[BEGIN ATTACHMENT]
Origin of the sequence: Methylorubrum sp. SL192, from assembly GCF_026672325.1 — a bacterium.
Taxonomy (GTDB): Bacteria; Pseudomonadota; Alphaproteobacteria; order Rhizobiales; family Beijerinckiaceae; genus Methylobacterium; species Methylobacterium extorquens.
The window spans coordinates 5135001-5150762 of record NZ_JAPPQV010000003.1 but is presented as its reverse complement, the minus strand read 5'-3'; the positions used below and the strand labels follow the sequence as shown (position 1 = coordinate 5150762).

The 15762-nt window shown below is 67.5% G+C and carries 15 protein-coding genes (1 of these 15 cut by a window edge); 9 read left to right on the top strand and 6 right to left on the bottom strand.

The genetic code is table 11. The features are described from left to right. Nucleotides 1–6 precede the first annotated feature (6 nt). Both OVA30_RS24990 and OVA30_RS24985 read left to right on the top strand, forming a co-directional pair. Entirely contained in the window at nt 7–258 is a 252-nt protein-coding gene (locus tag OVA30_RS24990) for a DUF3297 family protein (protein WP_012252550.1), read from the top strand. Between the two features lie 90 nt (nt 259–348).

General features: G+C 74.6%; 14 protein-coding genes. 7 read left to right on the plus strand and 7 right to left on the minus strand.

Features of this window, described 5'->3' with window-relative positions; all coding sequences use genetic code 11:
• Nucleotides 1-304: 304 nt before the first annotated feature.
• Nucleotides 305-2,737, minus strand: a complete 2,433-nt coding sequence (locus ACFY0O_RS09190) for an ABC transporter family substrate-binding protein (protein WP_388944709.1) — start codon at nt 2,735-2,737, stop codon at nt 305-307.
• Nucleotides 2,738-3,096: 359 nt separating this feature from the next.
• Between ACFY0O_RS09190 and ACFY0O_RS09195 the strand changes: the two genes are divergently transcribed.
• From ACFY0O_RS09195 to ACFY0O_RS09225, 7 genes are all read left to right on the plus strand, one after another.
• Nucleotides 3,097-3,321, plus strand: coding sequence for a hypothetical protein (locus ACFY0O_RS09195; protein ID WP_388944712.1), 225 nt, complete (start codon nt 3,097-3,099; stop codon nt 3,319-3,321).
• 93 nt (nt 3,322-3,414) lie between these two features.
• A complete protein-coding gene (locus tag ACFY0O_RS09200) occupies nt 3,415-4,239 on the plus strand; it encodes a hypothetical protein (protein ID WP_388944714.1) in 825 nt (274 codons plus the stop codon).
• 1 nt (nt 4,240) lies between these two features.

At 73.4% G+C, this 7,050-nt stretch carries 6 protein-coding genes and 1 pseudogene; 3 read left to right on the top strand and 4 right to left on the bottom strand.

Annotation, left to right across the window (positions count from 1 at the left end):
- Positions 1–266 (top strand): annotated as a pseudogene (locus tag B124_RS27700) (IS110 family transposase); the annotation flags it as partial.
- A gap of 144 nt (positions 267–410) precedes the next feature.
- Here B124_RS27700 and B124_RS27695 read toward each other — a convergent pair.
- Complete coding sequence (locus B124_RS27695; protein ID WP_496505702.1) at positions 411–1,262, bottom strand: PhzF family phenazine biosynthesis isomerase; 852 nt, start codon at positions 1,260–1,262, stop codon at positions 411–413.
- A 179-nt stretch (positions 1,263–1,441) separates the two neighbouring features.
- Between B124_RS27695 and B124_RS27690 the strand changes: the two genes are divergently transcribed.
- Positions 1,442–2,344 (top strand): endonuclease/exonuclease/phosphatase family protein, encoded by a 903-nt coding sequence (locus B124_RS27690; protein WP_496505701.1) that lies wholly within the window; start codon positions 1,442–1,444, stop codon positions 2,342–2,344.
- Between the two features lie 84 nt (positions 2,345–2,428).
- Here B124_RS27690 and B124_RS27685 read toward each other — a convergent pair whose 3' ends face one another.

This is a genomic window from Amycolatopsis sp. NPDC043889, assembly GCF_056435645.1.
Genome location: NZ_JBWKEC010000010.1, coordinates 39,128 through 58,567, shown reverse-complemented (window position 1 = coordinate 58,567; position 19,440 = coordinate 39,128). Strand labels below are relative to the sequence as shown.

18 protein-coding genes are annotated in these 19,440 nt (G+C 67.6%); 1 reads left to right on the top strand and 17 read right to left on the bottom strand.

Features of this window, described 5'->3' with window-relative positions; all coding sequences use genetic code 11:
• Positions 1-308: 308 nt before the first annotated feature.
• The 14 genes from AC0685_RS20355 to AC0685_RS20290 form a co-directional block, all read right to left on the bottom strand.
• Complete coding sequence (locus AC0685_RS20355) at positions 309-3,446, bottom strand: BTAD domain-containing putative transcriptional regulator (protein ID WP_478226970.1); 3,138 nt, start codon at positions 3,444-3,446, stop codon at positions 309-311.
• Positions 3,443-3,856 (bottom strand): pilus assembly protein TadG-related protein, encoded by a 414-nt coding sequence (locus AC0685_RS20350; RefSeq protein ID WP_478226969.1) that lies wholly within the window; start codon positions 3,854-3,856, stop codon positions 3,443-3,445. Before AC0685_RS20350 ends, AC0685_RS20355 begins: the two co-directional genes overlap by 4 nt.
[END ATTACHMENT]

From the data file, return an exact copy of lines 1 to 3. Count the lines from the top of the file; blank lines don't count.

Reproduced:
Origin of the sequence: Methylorubrum sp. SL192, from assembly GCF_026672325.1 — a bacterium.
Taxonomy (GTDB): Bacteria; Pseudomonadota; Alphaproteobacteria; order Rhizobiales; family Beijerinckiaceae; genus Methylobacterium; species Methylobacterium extorquens.
The window spans coordinates 5135001-5150762 of record NZ_JAPPQV010000003.1 but is presented as its reverse complement, the minus strand read 5'-3'; the positions used below and the strand labels follow the sequence as shown (position 1 = coordinate 5150762).